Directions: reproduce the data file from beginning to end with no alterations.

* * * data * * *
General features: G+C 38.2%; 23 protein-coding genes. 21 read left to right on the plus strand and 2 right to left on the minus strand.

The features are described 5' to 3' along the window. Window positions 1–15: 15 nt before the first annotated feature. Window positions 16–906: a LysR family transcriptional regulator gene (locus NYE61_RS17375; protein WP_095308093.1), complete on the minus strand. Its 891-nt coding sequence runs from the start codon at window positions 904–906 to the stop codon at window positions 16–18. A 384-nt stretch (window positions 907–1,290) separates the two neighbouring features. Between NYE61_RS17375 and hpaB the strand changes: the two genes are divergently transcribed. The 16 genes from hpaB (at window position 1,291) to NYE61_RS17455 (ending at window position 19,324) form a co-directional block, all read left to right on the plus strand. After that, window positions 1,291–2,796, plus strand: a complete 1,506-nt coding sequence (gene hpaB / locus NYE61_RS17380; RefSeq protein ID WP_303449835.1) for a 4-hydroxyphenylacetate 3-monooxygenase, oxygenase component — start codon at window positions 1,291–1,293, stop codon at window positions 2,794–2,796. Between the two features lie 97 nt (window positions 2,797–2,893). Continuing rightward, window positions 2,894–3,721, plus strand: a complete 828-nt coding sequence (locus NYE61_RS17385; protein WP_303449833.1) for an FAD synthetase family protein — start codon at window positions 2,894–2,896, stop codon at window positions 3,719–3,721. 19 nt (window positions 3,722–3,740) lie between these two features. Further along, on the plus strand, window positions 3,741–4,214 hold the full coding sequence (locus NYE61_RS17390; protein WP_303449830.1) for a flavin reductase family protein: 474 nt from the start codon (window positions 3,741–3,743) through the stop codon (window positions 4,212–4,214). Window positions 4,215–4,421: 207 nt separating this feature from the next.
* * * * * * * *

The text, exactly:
General features: G+C 38.2%; 23 protein-coding genes. 21 read left to right on the plus strand and 2 right to left on the minus strand.

The features are described 5' to 3' along the window. Window positions 1–15: 15 nt before the first annotated feature. Window positions 16–906: a LysR family transcriptional regulator gene (locus NYE61_RS17375; protein WP_095308093.1), complete on the minus strand. Its 891-nt coding sequence runs from the start codon at window positions 904–906 to the stop codon at window positions 16–18. A 384-nt stretch (window positions 907–1,290) separates the two neighbouring features. Between NYE61_RS17375 and hpaB the strand changes: the two genes are divergently transcribed. The 16 genes from hpaB (at window position 1,291) to NYE61_RS17455 (ending at window position 19,324) form a co-directional block, all read left to right on the plus strand. After that, window positions 1,291–2,796, plus strand: a complete 1,506-nt coding sequence (gene hpaB / locus NYE61_RS17380; RefSeq protein ID WP_303449835.1) for a 4-hydroxyphenylacetate 3-monooxygenase, oxygenase component — start codon at window positions 1,291–1,293, stop codon at window positions 2,794–2,796. Between the two features lie 97 nt (window positions 2,797–2,893). Continuing rightward, window positions 2,894–3,721, plus strand: a complete 828-nt coding sequence (locus NYE61_RS17385; protein WP_303449833.1) for an FAD synthetase family protein — start codon at window positions 2,894–2,896, stop codon at window positions 3,719–3,721. 19 nt (window positions 3,722–3,740) lie between these two features. Further along, on the plus strand, window positions 3,741–4,214 hold the full coding sequence (locus NYE61_RS17390; protein WP_303449830.1) for a flavin reductase family protein: 474 nt from the start codon (window positions 3,741–3,743) through the stop codon (window positions 4,212–4,214). Window positions 4,215–4,421: 207 nt separating this feature from the next.